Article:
The Need for a 'Collective Defense'Former NSA Director and Others Stress Collaboration
Among the top issues being discussed at the RSA 2020 conference this week is the need for more cybersecurity collaboration between government agencies and the private sector.
Retired General Keith Alexander, the former director of the National Security Agency who is Co-CEO and president of IronNet Cybersecurity, advocates a "collective defense" approach.
Breaching private companies can create doorways into government networks as the two heavily rely on each other, he notes in an interview with Information Security Media Group. For example, Granicus, one of the largest IT service providers for U.S. federal and local government agencies, recently left a massive Elasticsearch database exposed to the internet (see: Service Provider to Government Left Database Exposed)
Alexander says private sector organizations need to share anonymized information on cybersecurity issues with the government so that further attacks can be prevented.
"In cyber, each company works by itself and shares what is important. But you don't get the whole picture so you don't see what's going on," Alexander says. A "collective defense" approach means the entire cybersecurity community would work together, he explains.
The Cybersecurity Information Sharing Act of 2015 provides a legal framework for government agencies and private sector organizations to voluntarily share cybersecurity information and other security data, Alexander points out.
But an audit published by the Office of the Inspector General of the Intelligence Community late last year found that federal agencies, especially units within the Department of Defense, still have plenty of work to do when it comes to sharing cybersecurity information and threat intelligence among themselves as well with the private sector (see: Cybersecurity Data Sharing: A Federal Progress Report)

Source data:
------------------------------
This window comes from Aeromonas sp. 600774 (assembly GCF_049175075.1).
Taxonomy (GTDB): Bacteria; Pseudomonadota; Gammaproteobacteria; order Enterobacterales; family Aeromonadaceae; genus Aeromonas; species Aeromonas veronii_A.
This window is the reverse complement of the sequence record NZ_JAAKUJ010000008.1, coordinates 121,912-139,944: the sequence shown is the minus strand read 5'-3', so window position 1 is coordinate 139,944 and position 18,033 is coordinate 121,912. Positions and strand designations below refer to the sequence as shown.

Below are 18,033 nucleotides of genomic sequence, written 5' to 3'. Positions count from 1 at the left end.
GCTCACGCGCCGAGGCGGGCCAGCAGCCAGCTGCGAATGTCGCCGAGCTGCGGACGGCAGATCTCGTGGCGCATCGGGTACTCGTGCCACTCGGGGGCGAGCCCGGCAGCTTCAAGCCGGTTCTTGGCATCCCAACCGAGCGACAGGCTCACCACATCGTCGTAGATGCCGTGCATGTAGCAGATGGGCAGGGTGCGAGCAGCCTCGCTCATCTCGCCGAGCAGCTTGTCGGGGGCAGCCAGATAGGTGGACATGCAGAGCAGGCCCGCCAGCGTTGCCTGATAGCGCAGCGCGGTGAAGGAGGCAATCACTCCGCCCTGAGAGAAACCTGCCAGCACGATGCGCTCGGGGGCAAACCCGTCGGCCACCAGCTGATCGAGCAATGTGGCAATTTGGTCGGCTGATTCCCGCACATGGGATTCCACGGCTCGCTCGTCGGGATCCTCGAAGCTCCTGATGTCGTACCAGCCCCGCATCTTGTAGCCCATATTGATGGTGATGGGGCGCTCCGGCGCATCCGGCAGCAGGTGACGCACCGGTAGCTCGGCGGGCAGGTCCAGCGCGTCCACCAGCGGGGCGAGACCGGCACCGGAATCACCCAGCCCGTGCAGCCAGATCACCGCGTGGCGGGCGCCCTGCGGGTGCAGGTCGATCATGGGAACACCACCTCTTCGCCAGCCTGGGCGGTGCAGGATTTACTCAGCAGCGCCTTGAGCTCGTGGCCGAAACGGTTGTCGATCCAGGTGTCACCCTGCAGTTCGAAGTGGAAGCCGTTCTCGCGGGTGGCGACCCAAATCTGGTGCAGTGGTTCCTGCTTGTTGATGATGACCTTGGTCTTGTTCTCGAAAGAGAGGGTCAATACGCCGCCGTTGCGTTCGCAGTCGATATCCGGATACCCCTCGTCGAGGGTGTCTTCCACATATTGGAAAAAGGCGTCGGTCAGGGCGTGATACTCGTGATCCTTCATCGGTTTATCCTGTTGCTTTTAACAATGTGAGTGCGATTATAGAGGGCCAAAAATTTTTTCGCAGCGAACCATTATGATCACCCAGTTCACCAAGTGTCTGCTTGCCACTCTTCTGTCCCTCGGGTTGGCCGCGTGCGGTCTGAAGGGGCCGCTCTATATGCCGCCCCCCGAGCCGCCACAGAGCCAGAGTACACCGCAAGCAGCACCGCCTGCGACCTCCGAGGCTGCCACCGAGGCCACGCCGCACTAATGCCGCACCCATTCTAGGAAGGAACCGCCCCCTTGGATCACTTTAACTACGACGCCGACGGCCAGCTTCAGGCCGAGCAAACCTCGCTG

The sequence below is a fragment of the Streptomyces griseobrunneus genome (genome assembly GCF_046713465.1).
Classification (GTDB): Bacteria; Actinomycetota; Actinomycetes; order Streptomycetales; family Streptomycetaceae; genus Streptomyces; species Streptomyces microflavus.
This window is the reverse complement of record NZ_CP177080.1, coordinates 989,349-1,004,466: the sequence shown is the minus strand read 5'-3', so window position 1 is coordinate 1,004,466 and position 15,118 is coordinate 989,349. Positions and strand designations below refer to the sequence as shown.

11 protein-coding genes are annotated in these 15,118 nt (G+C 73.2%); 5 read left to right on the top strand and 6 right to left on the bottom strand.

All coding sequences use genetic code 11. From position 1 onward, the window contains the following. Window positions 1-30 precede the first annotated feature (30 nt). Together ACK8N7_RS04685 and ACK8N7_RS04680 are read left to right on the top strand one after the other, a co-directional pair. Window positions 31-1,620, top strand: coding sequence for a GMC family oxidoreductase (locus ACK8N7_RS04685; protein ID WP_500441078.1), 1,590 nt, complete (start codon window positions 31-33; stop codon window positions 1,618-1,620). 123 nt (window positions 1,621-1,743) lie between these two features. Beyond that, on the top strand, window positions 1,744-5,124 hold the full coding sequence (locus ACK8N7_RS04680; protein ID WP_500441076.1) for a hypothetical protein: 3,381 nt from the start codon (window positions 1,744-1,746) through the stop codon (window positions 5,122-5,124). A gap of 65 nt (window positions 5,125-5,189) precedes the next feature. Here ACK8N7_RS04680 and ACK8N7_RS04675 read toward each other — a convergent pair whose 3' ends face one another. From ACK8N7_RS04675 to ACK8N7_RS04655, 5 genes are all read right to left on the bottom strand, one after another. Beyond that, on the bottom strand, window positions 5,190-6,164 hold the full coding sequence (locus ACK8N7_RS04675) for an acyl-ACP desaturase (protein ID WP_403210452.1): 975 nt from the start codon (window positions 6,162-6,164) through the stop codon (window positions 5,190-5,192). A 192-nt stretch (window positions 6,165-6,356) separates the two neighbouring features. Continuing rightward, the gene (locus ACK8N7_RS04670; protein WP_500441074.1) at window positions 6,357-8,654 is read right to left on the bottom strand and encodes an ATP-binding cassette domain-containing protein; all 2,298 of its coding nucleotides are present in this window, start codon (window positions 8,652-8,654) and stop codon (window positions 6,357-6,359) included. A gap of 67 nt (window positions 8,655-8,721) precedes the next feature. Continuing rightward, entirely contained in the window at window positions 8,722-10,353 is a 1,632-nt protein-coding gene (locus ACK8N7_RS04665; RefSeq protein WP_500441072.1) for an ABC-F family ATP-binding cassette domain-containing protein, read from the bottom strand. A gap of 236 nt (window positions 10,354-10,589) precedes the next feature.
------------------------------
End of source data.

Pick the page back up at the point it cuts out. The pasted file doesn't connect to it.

Threats and cyber risks are increasing every year, and the number of network-connected devices is increasing exponentially, which means the workload for CISOs and security operations centers is doubling every year, Alexander says. Shifting to a "collective defense" approach could help manage the workload and hold down costs, he adds.
Energy Sector Makes Headway
The energy sector has made headway on collective defense as CEOs of major companies work together to protect the grid, Alexander says.
There have been advancements, in particular, in the operational technology environment, Sean Plankey, the principal deputy assistant secretary for cybersecurity, energy security and emergency response at the U.S. Department of Energy, tells ISMG.
Plankey says the DOE is working with the Department of Defense and Department of Homeland Security to break down the silos between the government and the private sector.
In the U.S., a large portion of the energy infrastructure is privately owned, so the DOE is continually working to integrate security across the sector while also encouraging private companies to share their data with the government, Plankey says.
DOE is also working to ensure that the supply chain for America's energy is resilient against an attack as many components in the industrial and energy sectors are manufactured overseas.
Battling Against 'Deepfakes'
In interviews at RSA 2020 on another hot topic, cybersecurity experts expressed concern about "deepfakes," but they said that artificial intelligence and machine learning had advanced to the level where they can be used to detect them.
"The only good news is we are getting better with AI and machine learning to be able to spot these vulnerabilities before something bad can happen," former RSA Chairman Art Coviello, who is now a venture partner at Rally Ventures, tells ISMG.
Coviello adds, however, that the spread of disinformation via social media is a major threat. Although nation-states are now primarily responsible for disinformation campaigns, eventually companies may begin attacking each other with disinformation, he says.
CISOs and Boards
Coviello also tells ISMG that CISOs and board members need to work together to solve major issues. While many board members don't understand technology as well as they should, many CISOs fail to clearly describe security issues and the role technology can play, he adds.
Too many CISOs lack data on how their security infrastructures are working. "There is no authoritative source of data to measure the maturity and effectiveness of what they're doing," Coviello adds. "As a result, it's almost impossible to report it up to the board.".